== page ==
by the American Sunday-School Union
Charley was a sweet little babe. It was a pleasure
to kiss his plump cheek, and pat his fat and
dimpled arms. He was a dear babe, and we all
loved him, and our blessed Saviour loved him even
more than we did.
Before Charley was two years old, he became ill.
All that physicians could do was done for him, but
he daily grew more and more feeble. The bright
blue eyes lost their brilliancy, and became faded and
dim. The plump and rosy cheek became hollow
and pale. The fat and rounded limbs grew thin
and weak, and we all felt that little Charley would
soon be taken from us.
The same sweet smile lingered about his mouth,
although pain and suffering had saddened that baby-face.
He no longer tottered about the floor, but
was confined constantly to his bed. Not there even
was he to remain more than a few short weeks.
The angel of death came, and bore him to the
Saviour's bosom. His friends looked at the beautiful
casket, and felt that the spirit which had inhabited
it, and made it precious, was no more there.
They committed it tearfully to the grave, and, lonely
and sorrowing, returned to their desolate home.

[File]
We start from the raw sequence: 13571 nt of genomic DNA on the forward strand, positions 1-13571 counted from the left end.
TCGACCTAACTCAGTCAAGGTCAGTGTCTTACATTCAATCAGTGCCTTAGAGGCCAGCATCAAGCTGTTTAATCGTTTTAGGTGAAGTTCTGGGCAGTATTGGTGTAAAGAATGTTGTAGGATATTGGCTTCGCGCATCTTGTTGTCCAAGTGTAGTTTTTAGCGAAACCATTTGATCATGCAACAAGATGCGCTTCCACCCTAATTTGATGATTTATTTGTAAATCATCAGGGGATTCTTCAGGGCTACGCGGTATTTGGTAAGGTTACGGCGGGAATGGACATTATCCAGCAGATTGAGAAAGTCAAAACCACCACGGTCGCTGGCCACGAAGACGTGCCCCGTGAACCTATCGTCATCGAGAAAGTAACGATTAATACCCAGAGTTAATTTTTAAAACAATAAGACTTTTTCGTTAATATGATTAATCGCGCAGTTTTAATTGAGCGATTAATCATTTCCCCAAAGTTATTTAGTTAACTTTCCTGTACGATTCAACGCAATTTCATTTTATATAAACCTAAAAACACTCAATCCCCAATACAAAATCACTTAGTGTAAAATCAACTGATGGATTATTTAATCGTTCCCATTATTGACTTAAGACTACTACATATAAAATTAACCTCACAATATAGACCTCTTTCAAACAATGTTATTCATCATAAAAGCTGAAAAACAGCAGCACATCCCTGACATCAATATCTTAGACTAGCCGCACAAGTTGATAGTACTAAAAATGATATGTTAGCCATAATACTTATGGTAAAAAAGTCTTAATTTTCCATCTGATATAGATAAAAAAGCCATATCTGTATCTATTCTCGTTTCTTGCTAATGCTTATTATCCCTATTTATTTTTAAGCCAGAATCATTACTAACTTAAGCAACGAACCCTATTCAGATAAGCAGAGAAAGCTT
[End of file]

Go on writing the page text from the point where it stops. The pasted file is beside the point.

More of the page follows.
The crib was vacant—the tiny shoe had no owner—the
rattle lay neglected. There was no need of the
noiseless step lest the sleeper should be awakened.
Little Charley slept in death.
How sad and broken those loving hearts! Those
parents were Christian parents, and they sorrowed
not as those without hope. Jesus, their Saviour,
had wept, and they knew their tears were not forbidden.
One of the cords which bound them to earth
was snapped asunder. They had one child in
heaven, there to be a pure and sinless spirit in the
immediate presence of his Father—God. There
was comfort in the thought that Charley's tiny bark
had safely passed over the sea of life, and was securely
anchored in the haven of eternal rest.
Charley had a brother, Willie, two years older
than himself. Little could he know of death—but
he knew he had no baby-brother now, and his mother
told him Charley was in heaven.
"I hope, mother," said he, "the apostles will
not get him."
"Why, my child?"
"Because they did not want little children to go
to Jesus," was his artless reply.
This little boy has recently removed, with his parents,
to the city. He does not like it as he did the
green grass and shaded fields of the country. He
feels lonely without the companionship of the trees
and the birds, and he wishes that "God would take
him right up to heaven to play with Charley."
How is it with you, my dear child? Are you
ready to be taken "right up to heaven?" Do you
love your Saviour? Do you obey your parents?
Are you truthful and conscientious? Do you study
your Bible to learn all you can about God, and what
he would have you be and do? Do you pray to him
daily for His blessing, and ask Him to keep you
from sin? Do you seek His forgiveness for all you
have done that is wrong?
So live, that when the angel of death comes for
you, he may carry you where Charley is, into the
blessed home prepared for all who love God. When
He will come, you cannot know. Be always ready,
and then He will not find you unprepared.